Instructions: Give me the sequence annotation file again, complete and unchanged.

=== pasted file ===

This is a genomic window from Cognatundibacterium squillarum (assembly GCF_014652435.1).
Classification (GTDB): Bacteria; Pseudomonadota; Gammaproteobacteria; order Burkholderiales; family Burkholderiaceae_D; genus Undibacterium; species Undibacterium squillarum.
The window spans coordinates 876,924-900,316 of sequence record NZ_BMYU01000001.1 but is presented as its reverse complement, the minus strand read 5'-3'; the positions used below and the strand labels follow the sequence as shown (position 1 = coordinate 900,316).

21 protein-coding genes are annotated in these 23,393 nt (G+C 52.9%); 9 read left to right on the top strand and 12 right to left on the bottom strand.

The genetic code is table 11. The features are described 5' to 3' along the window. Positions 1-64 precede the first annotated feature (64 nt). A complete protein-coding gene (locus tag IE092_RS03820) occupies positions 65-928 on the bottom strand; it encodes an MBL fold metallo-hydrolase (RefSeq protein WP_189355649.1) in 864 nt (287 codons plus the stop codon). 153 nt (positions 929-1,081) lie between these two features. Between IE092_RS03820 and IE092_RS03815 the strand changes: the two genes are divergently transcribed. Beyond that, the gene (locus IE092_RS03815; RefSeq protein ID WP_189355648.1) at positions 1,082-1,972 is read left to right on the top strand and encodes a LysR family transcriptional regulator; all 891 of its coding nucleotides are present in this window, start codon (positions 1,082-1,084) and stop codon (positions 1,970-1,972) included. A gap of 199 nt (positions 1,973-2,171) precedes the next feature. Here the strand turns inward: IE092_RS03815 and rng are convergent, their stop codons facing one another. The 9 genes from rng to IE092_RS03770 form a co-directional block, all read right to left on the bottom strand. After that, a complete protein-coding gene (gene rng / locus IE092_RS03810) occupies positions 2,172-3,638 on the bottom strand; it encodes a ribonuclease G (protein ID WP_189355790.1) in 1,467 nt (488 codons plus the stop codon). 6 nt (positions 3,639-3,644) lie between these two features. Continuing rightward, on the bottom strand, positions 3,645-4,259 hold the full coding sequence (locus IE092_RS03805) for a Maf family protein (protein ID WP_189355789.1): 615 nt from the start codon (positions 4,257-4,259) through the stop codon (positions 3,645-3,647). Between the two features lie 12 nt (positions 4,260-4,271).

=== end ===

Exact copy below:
This is a genomic window from Cognatundibacterium squillarum (assembly GCF_014652435.1).
Classification (GTDB): Bacteria; Pseudomonadota; Gammaproteobacteria; order Burkholderiales; family Burkholderiaceae_D; genus Undibacterium; species Undibacterium squillarum.
The window spans coordinates 876,924-900,316 of sequence record NZ_BMYU01000001.1 but is presented as its reverse complement, the minus strand read 5'-3'; the positions used below and the strand labels follow the sequence as shown (position 1 = coordinate 900,316).

21 protein-coding genes are annotated in these 23,393 nt (G+C 52.9%); 9 read left to right on the top strand and 12 right to left on the bottom strand.

The genetic code is table 11. The features are described 5' to 3' along the window. Positions 1-64 precede the first annotated feature (64 nt). A complete protein-coding gene (locus tag IE092_RS03820) occupies positions 65-928 on the bottom strand; it encodes an MBL fold metallo-hydrolase (RefSeq protein WP_189355649.1) in 864 nt (287 codons plus the stop codon). 153 nt (positions 929-1,081) lie between these two features. Between IE092_RS03820 and IE092_RS03815 the strand changes: the two genes are divergently transcribed. Beyond that, the gene (locus IE092_RS03815; RefSeq protein ID WP_189355648.1) at positions 1,082-1,972 is read left to right on the top strand and encodes a LysR family transcriptional regulator; all 891 of its coding nucleotides are present in this window, start codon (positions 1,082-1,084) and stop codon (positions 1,970-1,972) included. A gap of 199 nt (positions 1,973-2,171) precedes the next feature. Here the strand turns inward: IE092_RS03815 and rng are convergent, their stop codons facing one another. The 9 genes from rng to IE092_RS03770 form a co-directional block, all read right to left on the bottom strand. After that, a complete protein-coding gene (gene rng / locus IE092_RS03810) occupies positions 2,172-3,638 on the bottom strand; it encodes a ribonuclease G (protein ID WP_189355790.1) in 1,467 nt (488 codons plus the stop codon). 6 nt (positions 3,639-3,644) lie between these two features. Continuing rightward, on the bottom strand, positions 3,645-4,259 hold the full coding sequence (locus IE092_RS03805) for a Maf family protein (protein ID WP_189355789.1): 615 nt from the start codon (positions 4,257-4,259) through the stop codon (positions 3,645-3,647). Between the two features lie 12 nt (positions 4,260-4,271).